Students ask interesting questions. One of the more frequent questions they ask is “why would you do that?” Often it comes, not because you didn’t already explain why one would do something, but because the answer doesn’t really register in the abstract. For example we are spending some time on creating methods (subroutines/functions) in our programming class. When I introduced them as a concept I explained multiple reasons why we use them. Simplification, ease of testing, reuse, etc. Then we worked on how they are created and used. As is typical I started with something very simple. Perhaps too simple? In any case what we did was to break out some equations (temperature conversions) and put them in their own methods.
The methods are very simple. Sometime like this:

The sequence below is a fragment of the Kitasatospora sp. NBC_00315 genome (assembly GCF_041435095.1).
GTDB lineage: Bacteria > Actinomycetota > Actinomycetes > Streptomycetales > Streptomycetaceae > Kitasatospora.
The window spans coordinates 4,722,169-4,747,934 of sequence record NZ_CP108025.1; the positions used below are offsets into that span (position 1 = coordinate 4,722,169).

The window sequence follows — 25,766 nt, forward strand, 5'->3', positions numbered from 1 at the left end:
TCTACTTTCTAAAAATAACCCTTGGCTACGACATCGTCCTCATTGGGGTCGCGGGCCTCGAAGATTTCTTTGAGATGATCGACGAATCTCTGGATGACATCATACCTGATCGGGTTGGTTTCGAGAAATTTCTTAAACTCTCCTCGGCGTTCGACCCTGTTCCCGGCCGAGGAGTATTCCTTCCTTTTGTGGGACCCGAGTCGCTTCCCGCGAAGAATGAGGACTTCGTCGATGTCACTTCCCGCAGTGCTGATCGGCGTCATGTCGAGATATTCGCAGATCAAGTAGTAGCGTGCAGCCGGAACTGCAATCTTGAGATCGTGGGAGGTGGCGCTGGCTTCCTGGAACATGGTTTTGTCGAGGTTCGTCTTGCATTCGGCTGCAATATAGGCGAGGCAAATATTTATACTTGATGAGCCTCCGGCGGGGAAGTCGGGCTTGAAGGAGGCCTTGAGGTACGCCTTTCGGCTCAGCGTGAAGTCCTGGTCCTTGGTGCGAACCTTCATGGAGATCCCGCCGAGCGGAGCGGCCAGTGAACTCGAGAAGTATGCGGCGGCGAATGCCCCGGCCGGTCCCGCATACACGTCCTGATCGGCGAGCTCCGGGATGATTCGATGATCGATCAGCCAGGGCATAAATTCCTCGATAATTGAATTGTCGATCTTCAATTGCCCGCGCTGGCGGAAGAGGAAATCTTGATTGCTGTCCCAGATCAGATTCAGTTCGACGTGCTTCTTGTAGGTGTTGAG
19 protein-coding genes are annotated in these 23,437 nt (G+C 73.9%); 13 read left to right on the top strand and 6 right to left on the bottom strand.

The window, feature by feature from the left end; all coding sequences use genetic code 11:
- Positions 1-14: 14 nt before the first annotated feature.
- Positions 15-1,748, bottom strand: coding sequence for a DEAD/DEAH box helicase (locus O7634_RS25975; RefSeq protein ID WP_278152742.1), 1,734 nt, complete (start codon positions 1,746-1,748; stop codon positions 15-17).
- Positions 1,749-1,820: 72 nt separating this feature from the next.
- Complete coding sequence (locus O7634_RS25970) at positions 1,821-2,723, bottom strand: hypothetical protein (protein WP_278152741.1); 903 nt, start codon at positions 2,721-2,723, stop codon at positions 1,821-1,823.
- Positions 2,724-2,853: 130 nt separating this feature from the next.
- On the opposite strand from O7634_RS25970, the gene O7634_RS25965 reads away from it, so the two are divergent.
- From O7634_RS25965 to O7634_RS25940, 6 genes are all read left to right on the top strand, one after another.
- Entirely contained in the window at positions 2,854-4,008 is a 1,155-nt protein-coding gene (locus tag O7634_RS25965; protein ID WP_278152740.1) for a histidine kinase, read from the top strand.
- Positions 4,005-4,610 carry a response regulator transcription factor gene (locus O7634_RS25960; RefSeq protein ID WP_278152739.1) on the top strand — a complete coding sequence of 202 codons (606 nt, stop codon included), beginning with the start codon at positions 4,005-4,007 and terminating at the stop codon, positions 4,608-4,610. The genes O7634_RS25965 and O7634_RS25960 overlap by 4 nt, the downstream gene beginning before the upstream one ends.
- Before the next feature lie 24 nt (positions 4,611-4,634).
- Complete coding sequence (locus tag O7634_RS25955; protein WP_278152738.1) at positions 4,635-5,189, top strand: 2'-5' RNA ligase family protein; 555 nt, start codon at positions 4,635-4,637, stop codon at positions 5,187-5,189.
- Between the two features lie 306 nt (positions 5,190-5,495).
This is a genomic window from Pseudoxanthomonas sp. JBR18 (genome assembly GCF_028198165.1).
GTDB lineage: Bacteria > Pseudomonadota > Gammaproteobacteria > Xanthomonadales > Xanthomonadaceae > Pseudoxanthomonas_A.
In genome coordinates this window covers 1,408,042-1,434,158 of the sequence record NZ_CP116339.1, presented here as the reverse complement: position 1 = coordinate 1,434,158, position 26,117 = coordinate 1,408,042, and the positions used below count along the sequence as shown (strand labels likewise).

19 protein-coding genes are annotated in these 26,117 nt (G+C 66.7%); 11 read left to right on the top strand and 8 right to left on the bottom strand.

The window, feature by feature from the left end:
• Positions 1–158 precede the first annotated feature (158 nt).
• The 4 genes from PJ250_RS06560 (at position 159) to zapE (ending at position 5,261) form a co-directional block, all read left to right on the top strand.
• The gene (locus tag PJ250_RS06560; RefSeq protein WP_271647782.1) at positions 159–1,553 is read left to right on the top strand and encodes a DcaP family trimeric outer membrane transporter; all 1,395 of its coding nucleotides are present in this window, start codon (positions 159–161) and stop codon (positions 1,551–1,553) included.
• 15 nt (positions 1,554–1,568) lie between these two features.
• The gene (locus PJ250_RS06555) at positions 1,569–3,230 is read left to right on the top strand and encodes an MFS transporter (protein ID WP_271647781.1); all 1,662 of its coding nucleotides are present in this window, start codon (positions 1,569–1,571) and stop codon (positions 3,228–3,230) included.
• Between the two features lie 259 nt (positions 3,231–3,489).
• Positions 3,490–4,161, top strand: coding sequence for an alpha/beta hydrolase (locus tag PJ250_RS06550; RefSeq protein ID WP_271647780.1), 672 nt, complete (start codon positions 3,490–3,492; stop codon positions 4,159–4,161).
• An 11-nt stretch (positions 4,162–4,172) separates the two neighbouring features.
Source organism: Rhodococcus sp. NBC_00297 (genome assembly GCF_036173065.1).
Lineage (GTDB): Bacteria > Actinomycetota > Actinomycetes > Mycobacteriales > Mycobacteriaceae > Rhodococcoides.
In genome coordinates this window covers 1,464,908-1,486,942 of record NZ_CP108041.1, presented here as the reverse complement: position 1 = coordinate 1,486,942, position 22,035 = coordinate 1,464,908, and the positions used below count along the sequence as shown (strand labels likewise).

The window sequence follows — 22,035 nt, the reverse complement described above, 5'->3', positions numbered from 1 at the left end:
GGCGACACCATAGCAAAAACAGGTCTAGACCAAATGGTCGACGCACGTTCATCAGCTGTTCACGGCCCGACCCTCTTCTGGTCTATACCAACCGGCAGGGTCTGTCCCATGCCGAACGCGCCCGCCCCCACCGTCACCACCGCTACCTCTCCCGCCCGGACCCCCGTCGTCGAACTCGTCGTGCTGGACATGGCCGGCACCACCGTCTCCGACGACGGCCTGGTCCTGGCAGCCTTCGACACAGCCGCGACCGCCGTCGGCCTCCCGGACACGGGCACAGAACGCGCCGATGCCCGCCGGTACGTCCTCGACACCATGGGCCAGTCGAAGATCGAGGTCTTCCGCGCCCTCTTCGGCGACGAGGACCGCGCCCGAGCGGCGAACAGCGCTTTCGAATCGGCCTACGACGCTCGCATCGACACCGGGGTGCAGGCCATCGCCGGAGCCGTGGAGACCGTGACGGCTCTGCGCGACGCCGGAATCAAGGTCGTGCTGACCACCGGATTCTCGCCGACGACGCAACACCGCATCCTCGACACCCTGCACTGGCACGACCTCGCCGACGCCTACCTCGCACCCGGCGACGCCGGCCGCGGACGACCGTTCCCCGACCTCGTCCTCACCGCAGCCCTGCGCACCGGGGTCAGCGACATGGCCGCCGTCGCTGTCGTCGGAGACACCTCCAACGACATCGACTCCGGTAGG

My goal of course is to explain the mechanics of setting up and calling a method. So a method with very simple code in it seemed like a good idea. And then the dreaded question “why would you want to do that?” This actually adds some complexity to the code in some ways. It feels like extra work and it is hard to argue that it is not.
The discussion was now open though and that was a plus. I asked the student if they’d like to write code to replace the ToString method. Of course he said yes and it working on it but most of the class is fine reusing the existing method. Having done some string and char manipulation the students have some ideas about what is involved. Asking them if they would want all that code in their program everywhere they currently call the method makes the value of methods start to sink in.
It will become even more evident when we start writing our own classes in the near future. But I have a feeling that at some point, probably when talking about data hiding and using methods to access class data I will once again hear someone say “why would you do that?” No matter how many times I have already tried to answer the question in advance.